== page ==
From this it follows incontestably, that the pure concepts of the understanding never admit of a transcendental, but only of an empirical use, and that the principles of the pure understanding can only be referred, as general conditions of a possible experience, to objects of the senses, never to things by themselves (without regard to the manner in which we have to look at them).
Transcendental Analytic has therefore yielded us this important result, that the understanding a priori can never do more than anticipate the form of a possible experience; and as nothing can be an object of experience except the phenomenon, it follows that the understanding can never go beyond the limits of sensibility, within which alone objects are given to us. Its principles are principles [p. 247] for the exhibition of phenomena only; and the proud name of Ontology, which presumes to supply in a systematic form different kinds of synthetical knowledge a priori of things by themselves (for instance the principle of causality), must be replaced by the more modest name of a mere Analytic of the pure understanding.
Thought is the act of referring a given intuition to an object. If the mode of such intuition is not given, the object is called transcendental, and the concept of the understanding admits then of a transcendental use only, in producing a unity in the thought of the manifold in general. A pure category therefore, in which every condition of sensuous intuition, the only one that is possible for us, is left out, cannot determine an object, but only the thought of an object in general, according to different modes. Now, if we want to use a concept, we require in addition some function of the faculty of judgment, by which an object is subsumed under a concept, consequently the at least formal condition under which something can be given in intuition. If this condition of the faculty of judgment (schema) is wanting, all subsumption is impossible, because nothing is given that could be subsumed under the concept. The purely transcendental use of categories therefore is in reality of no use at all, and has no definite or even, with regard to its form only, definable object. Hence it follows that a pure category is not fit for any [p. 248] synthetical a priori principle, and that the principles of the pure understanding admit of empirical only, never of transcendental application, nay, that no synthetical principles a priori are possible beyond the field of possible experience.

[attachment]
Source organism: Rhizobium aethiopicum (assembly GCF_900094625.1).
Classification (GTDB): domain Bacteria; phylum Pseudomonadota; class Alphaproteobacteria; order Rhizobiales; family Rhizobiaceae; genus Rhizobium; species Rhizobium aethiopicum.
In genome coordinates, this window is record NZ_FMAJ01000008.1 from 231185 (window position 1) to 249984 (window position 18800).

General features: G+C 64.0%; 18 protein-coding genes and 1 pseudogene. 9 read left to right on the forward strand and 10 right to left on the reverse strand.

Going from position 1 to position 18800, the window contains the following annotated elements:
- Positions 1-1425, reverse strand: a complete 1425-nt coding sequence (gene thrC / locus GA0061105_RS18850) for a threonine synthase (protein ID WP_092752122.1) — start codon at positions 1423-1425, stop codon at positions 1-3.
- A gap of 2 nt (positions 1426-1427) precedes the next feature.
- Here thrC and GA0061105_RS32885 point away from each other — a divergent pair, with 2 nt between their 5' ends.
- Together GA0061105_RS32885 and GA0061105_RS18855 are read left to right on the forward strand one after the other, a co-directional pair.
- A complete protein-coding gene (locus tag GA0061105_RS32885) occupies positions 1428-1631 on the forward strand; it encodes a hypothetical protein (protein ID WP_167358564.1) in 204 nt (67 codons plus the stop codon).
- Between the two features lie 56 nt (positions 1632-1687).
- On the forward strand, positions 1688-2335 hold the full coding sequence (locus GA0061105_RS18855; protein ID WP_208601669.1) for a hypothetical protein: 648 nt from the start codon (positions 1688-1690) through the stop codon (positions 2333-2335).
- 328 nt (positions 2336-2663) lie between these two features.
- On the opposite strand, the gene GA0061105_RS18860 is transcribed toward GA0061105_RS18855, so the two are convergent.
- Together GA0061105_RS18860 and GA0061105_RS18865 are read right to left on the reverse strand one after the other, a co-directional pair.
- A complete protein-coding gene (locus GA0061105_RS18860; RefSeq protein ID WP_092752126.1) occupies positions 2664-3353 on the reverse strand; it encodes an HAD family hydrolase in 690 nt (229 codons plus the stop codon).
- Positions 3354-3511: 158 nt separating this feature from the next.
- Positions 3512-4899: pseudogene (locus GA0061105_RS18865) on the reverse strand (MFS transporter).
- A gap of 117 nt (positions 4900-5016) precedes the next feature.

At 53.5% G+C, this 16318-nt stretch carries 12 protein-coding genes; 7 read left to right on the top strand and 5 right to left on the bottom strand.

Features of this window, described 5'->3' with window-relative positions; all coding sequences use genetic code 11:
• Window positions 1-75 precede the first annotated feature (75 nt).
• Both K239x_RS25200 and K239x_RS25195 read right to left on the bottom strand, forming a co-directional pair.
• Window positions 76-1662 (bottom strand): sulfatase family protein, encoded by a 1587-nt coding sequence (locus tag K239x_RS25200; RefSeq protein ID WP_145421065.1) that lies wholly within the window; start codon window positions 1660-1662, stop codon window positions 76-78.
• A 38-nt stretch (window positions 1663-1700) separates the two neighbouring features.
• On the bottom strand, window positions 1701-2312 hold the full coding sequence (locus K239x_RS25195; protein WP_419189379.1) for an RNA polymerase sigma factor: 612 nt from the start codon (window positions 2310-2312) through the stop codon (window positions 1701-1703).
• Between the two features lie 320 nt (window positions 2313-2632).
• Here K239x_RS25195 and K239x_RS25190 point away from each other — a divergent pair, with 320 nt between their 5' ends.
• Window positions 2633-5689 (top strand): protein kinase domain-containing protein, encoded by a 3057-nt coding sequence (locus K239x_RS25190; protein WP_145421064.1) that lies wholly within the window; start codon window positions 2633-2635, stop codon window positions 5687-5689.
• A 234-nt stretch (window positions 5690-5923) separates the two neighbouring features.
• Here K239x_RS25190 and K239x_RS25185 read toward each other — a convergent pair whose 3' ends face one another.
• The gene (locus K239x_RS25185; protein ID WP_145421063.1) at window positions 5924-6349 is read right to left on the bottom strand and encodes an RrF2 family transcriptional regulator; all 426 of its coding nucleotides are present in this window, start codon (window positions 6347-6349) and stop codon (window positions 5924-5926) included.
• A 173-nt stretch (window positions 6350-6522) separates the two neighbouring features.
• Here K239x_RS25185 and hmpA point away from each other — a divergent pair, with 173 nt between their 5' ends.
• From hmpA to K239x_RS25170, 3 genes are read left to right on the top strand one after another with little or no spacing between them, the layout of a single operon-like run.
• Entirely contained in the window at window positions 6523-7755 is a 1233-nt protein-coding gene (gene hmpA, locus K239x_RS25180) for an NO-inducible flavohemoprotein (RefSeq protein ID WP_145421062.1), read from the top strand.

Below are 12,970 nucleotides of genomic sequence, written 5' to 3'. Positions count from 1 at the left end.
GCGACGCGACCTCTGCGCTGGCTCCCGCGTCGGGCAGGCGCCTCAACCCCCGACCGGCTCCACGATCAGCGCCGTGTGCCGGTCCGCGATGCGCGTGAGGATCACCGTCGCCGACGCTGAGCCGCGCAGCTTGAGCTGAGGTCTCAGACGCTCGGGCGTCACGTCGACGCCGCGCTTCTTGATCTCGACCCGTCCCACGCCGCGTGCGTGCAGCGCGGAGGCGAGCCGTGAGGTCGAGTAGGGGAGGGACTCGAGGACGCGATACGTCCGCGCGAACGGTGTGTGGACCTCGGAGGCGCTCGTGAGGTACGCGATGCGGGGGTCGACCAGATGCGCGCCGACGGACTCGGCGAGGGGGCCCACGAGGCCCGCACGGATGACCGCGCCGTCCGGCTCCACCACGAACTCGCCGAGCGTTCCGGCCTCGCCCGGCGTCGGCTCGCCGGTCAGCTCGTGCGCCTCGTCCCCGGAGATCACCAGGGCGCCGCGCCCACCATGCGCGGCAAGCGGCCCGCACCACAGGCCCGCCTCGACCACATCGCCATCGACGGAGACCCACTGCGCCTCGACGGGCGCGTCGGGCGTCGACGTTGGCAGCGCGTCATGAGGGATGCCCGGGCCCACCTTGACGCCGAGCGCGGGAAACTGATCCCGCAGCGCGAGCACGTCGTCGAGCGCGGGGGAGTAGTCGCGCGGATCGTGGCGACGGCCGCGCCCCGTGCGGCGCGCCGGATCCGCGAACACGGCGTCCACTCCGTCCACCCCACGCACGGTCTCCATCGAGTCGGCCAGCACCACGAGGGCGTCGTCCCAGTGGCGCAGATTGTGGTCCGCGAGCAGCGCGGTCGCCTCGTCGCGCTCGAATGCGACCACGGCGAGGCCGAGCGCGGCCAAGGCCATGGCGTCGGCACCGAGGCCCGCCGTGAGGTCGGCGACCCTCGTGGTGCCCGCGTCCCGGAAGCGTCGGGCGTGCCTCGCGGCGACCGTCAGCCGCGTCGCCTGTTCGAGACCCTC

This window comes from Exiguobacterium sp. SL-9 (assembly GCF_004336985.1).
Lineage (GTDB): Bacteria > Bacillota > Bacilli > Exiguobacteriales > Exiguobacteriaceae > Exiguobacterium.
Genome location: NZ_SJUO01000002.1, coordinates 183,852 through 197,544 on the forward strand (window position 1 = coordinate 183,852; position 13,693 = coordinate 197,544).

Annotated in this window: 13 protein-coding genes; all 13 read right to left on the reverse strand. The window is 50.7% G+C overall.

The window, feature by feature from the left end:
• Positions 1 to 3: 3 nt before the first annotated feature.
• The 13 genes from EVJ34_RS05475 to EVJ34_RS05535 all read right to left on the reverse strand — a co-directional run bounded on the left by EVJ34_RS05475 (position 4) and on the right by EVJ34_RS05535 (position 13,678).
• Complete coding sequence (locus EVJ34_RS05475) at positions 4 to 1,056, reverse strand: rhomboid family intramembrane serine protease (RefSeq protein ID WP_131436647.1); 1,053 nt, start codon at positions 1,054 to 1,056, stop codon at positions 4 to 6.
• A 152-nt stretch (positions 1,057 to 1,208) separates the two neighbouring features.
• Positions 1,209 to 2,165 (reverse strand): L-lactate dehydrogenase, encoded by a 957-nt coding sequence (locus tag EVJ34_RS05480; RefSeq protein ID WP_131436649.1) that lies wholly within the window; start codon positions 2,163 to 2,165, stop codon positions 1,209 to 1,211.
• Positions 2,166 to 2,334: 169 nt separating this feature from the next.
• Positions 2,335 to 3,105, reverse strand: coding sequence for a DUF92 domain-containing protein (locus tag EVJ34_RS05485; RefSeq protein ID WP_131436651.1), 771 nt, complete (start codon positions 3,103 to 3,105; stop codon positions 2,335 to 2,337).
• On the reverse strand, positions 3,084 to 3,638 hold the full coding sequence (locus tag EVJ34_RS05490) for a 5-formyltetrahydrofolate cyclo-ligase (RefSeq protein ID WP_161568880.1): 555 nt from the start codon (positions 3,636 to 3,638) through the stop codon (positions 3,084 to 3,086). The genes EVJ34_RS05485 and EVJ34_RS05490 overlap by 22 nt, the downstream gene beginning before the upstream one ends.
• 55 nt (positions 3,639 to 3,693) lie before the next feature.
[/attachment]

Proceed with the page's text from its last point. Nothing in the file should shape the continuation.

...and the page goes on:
It might therefore be advisable to express ourselves in the following way: the pure categories, without the formal conditions of sensibility, have a transcendental character only, but do not admit of any transcendental use, because such use in itself is impossible, as the categories are deprived of all the conditions of being used in judgments, that is, of the formal conditions of the subsumption of any possible object under these concepts. As therefore (as pure categories) they are not meant to be used empirically, and cannot be used transcendentally, they admit, if separated from sensibility, of no use at all; that is, they cannot be applied to any possible object, and are nothing but the pure form of the use of the understanding with reference to objects in general, and of thought, without ever enabling us to think or determine any object by their means alone.
[Appearances,1 so far as they are thought as objects under the unity of the categories, are called phenomena. But if I admit things which are objects of the [p. 249] understanding only, and nevertheless can be given as objects of an intuition, though not of sensuous intuition (as coram intuitu intellectuali), such things would be called Noumena (intelligibilia).
One might feel inclined to think that the concept of Phenomena, as limited by the transcendental æsthetic, suggested by itself the objective reality of the Noumena, and justified a division of objects into phenomena and noumena, and consequently of the world into a sensible and intelligible world (mundus sensibilis et intelligibilis); and this in such a way that the distinction between the two should not refer to the logical form only of a more or less clear knowledge of one and the same object, but to a difference in their original presentation to our knowledge, which makes them to differ in themselves from each other in kind. For if the senses only represent to us something as it appears, that something must by itself also be a thing, and an object of a non-sensuous intuition, i.e. of the understanding. That is, there must be a kind of knowledge in which there is no sensibility, and which alone possesses absolute objective reality, representing objects as they are, while through the empirical use of our understanding we know things only as they appear. Hence it would seem to follow that, beside the empirical [p. 250] use of the categories (limited by sensuous conditions), there was another one, pure and yet objectively valid, and that we could not say, as we have hitherto done, that our knowledge of the pure understanding contained nothing but principles for the exhibition of phenomena, which, even a priori, could not apply to anything but the formal possibility of experience. Here, in fact, quite a new field would seem to be open, a world, as it were, realised in thought (nay, according to some, even in intuition), which would be a more, and not a less, worthy object for the pure understanding.